Open access peer-reviewed chapter - ONLINE FIRST

Introductory Chapter: Gas Chromatography - The Most Versatile Analytical Technique

By Peter Kusch

Submitted: September 12th 2018Reviewed: September 26th 2018Published: November 5th 2018

DOI: 10.5772/intechopen.81693

Downloaded: 35

1. Definition and short history of gas chromatography

Gas chromatography (GC) is a type of chromatography. According to the International Union of Pure and Applied Chemistry (IUPAC) recommendation, gas chromatography is defined as a separation technique in which the mobile phase is a gas. Gas chromatography is always carried out in a column [1]. GC is a separation and detection method for sample mixtures, whose components can be volatilized without thermal decomposition. The analytical procedure is used for the determination of organic substances; usually molecules have a molecular mass of less than 500 g/mol and a boiling point of less than 400°C. GC is a technique used to separate mixtures of gaseous chemical compounds based on differences in the compounds’ relative affinities for a solid (gas-solid chromatography) or liquid (gas-liquid chromatography) stationary phase held within a column.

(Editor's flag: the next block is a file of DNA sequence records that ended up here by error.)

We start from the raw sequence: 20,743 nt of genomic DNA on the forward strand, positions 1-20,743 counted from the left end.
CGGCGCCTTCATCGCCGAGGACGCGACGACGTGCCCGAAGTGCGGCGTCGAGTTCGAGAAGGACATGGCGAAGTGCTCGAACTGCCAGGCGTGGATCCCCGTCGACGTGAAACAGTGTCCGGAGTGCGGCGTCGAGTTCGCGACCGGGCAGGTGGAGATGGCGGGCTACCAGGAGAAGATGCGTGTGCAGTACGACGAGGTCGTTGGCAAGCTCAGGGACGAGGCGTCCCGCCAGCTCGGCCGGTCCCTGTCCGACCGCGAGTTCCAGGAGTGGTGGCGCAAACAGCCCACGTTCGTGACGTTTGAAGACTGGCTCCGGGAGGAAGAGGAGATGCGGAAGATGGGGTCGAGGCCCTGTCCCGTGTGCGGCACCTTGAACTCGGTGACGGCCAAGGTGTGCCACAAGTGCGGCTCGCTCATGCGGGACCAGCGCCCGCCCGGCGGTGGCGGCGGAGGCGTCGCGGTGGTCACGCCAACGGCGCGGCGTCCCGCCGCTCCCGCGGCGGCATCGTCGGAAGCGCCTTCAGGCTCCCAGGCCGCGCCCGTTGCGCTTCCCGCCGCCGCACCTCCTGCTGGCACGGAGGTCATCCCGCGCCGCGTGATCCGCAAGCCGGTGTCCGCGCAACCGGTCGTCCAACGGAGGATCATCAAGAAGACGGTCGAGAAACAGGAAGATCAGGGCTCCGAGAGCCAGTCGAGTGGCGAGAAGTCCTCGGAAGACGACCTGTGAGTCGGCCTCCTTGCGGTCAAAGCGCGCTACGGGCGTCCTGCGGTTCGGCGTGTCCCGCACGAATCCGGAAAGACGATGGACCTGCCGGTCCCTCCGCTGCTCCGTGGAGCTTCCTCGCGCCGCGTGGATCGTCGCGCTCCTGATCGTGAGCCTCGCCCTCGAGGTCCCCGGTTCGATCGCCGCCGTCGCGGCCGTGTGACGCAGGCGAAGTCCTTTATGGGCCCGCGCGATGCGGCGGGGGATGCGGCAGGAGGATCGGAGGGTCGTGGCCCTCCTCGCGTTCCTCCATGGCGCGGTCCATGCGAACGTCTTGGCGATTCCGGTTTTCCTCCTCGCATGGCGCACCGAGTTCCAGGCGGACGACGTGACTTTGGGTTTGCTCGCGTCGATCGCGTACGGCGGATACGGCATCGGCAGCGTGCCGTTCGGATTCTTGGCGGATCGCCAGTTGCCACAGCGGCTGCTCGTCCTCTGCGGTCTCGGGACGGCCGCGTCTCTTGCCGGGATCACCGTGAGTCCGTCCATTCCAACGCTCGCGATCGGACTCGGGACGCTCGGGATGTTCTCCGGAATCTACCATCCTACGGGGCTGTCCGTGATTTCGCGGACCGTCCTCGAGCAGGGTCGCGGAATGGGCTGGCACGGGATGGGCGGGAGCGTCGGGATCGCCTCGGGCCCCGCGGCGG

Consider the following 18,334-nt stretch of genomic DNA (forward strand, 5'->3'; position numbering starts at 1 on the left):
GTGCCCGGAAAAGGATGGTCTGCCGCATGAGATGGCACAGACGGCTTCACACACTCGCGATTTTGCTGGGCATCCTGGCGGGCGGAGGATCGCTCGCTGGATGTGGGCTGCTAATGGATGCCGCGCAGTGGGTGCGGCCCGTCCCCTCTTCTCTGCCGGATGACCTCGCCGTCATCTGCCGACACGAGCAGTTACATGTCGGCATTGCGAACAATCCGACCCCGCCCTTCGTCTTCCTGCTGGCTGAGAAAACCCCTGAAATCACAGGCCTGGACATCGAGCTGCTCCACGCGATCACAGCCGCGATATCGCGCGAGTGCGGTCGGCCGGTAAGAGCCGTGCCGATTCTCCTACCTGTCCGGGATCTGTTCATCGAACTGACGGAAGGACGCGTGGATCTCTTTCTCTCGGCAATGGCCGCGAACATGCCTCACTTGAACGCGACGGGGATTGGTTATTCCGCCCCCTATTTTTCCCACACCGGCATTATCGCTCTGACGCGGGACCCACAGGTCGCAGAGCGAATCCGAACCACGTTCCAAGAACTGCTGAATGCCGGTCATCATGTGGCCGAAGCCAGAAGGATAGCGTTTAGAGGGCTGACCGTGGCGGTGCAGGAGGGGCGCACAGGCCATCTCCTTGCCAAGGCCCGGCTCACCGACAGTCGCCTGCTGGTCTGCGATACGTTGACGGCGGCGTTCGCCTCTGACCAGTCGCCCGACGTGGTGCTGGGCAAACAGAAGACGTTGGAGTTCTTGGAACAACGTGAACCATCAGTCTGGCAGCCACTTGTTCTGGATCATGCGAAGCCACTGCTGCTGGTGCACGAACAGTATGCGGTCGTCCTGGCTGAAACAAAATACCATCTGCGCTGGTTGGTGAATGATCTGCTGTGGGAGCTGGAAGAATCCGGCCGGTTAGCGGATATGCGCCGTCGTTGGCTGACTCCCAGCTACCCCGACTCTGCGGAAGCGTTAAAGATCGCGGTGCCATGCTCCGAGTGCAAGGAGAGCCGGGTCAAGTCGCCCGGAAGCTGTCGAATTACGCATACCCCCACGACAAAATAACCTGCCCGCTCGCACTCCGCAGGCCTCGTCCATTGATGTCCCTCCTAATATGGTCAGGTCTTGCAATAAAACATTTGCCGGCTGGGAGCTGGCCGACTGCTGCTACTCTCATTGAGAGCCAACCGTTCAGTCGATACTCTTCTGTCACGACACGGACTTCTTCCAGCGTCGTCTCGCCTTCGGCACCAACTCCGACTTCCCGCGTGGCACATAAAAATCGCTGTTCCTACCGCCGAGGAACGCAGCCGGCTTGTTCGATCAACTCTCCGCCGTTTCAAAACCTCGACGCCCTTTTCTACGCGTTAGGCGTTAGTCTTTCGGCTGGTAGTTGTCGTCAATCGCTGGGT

Gas-liquid partition chromatography was invented by Martin and James from the National Institute for Medical Research, London, in 1952. The invention of this technique is generally attributed to the inventors in their 1952 published paper in the Biochemical Journal [2]. In this publication the theory of the partition column has been extended to cover a compressible mobile phase, and gas-liquid partition columns were described for the separation of volatile fatty acids. In the same year, the Nobel Prize in chemistry was awarded jointly to Martin and Synge for their invention of partition chromatography. Starting from this time, gas chromatography has become one of the most important and widely applied analytical techniques in modern chemistry. The first commercial gas chromatograph was introduced in 1955 by Perkin-Elmer (USA). Subsequently, this method was used to study petrochemical products. Today, gas chromatography is one of the most widespread investigation methods of instrumental analysis. This technique is used in the laboratories of the chemical, petrochemical, and pharmaceutical industries, in the research institutes and also in the clinical and environmental and food and beverage analyses. Recent developments in GC have resulted in the introduction of better and selective fused silica capillary columns and methods for sample preparation. Newer separation and detection solutions, such as fast GC, multidimensional separation GC techniques (GC × GC), and hyphenation of GC and GC × GC with mass spectrometry (MS), with triple quadrupole mass spectrometry and with time-of-flight mass spectrometry (TOF-MS), have been developed and become industrial routine. Analytical pyrolysis (Py) technique hyphenated to GC and GC/MS has extended the range of possible tools for the characterization of synthetic polymers and copolymers. This technique has been used extensively over the last 30 years as a complementary analytical tool used to characterize the structure of synthetic organic polymers and copolymers, polymer blends, biopolymers, and natural resins [3].